what type of wired i need to wire my shop for 120/240 single phase buried about 200' from the house? I plan a 60amp main breaker in the shop. Will 2-2-4 stephens aluminum urd cable be okay?

  • 1
    Close. I think you'll need 2-2-2-4 - i.e., 2 for both hots & neutral, 4 for ground. Commented Mar 19, 2021 at 0:53
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    Are you dropping a separate service from your utility service point, or a feeder from a panel either at your pole or in your house? Also, are you still shopping for wire, or were you "gifted" this URD? Commented Mar 19, 2021 at 1:27
  • It will come from the panel in the house. I will probably need to upgrade the house service but right now I just want to have adequate wire in the ground. I am still shopping the wire. Thanks
    – Pat
    Commented Mar 19, 2021 at 1:52

3 Answers 3


You'll need 4 wires, no matter what else you choose

The first issue is that your initial choice of cable (2-2-4) was short a wire, as you need to keep neutral and ground separated everywhere downstream of your service disconnect at your house. The good news is that your revised choice (2-2-2-4) has enough wires to get the job done without extra help.

You'll want to run conduit in the ground instead of direct burying the cable, too

The other problem with your plan is that a direct buried cable is rather hard to replace if it breaks or becomes obsolete. Given the cost of PVC conduit, compared to the cost and labor of digging up the cable and replacing it, it's far more economical to lay conduit now so that you don't have to trench again in the future. I would run a 1.5" PVC for the power and a spare 1" PVC, with expansion joints at the stub-ups, as this provides room for running up to 125A(!) to the shop, as well as a network cable or generator feed if you wish it.

Don't sell yourself short on power

While pulling that 2-2-2-4 URD through the PVC will work just fine, expecting a mere 60A from it is selling your cable short as it can handle 80-90A without issue. Furthermore, while you'll need to keep the breaker at the house to an appropriate size for the cable, the "main breaker" at the shed has no such constraint as all it's functioning as is the shed's Code-required local shutoff. Finally, an actual 60A panel is tiny, providing only a few precious spaces for branch breakers, which is a constraint you will rue later on, when the time comes to expand your shop or such.

As a result, I'd put in a 100A or 125A, 24-space or 30-space, main breaker panel at the shed, with a ground bar or two fitted if the panel doesn't come with them from the factory. You'll need to remember to pull the green bonding screw out, of course, and also run an 8AWG or 6AWG copper wire from the panel to a pair of 8' deep rods 6-8' apart. The latter complements your grounding wire by providing the shed with a "shortcut" path for errant natural electricity to get back to Mother Nature, while the grounding wire in the feeder sends wayward utility electricity on an express trip back to the utility's transformer via the main panel neutral bond.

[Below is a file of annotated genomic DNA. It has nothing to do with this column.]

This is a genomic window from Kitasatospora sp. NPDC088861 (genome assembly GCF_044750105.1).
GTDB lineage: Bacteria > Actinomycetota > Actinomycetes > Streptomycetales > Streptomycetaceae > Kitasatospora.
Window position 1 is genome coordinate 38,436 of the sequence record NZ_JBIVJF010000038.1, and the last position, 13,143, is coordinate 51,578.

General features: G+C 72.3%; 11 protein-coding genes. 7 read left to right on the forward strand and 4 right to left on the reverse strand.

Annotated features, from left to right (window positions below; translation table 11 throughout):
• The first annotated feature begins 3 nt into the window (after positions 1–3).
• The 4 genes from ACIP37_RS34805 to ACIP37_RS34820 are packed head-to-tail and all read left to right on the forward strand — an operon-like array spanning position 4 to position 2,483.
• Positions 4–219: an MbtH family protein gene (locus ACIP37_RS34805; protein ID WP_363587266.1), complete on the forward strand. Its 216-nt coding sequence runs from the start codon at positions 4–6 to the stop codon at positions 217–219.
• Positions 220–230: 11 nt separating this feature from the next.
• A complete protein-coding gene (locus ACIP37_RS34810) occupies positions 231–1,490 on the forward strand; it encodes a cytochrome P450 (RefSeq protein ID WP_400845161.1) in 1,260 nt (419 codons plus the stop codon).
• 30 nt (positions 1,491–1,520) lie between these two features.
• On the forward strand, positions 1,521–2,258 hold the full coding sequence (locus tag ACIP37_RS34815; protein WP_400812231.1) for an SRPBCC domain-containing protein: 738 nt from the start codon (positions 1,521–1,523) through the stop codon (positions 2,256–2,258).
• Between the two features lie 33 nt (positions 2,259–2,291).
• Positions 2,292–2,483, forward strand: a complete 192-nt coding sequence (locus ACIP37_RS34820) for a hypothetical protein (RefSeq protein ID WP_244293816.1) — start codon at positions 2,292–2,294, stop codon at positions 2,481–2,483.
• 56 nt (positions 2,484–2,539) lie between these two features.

Last but not least, you'll want to use an inch-pound torque screwdriver or torque wrench to torque all loadcenter and breaker terminal lug connections to the tightening torques marked on the breaker or loadcenter. This is required by 110.14(D) in 2017 and newer editions of the NEC, and is a good idea anyway, as it can keep your electrical system from giving you the loose lugnut!


Actual load is needed to calculate voltage drop, but at a full 240v 60A load #2 aluminum should be adequate to only experience 3% voltage drop, which is the maximum voltage drop recommended by the NEC for a feeder.

There is some small risk of load imbalance causing a larger voltage loss. If by chance you randomly more than 30A of loads to just one leg your voltage drop could exceed 3%.

You do need 4 wires, two hots, a neutral, and a separate ground for a 120/240v feeder.

  • Sounds like this wire would get started in the right direction then? Dyke 2-2-2-4 Quadruplex Aluminum URD Cable Direct Burial Wire
    – Pat
    Commented Mar 19, 2021 at 1:53
  • @Pat -- that's a far better choice, yes. Is there a reason you want to direct bury this run instead of laying conduit in the trench? Commented Mar 19, 2021 at 3:43
  • 3% is only a guideline as is 5% at the furthest point both are informational notes in the NEC and not enforceable. If there is 10% drop on occasion the op probably would not notice other than a slightly slow motor spin up.
    – Ed Beal
    Commented Mar 19, 2021 at 15:15

Conduit is so darned expensive; I'd suggest filling the entire trench with pea gravel. Might be the same money, or a bit more, but expecting to remove the conductors after several years of use may not happen.

Gravel is easy to excavate, and a clear indication that something special is below it. Don't forget the warning ribbon.

And that trench will serve double duty as French drain.

  • Ah, but the THHN wire that goes into the conduit is so much less expensive than direct burial wire. And, if you ever need to change the wire for any reason, you tie the new to the old and pull. No need to dig, not even with your kid's beach shovel...
    – FreeMan
    Commented Oct 4, 2022 at 11:36

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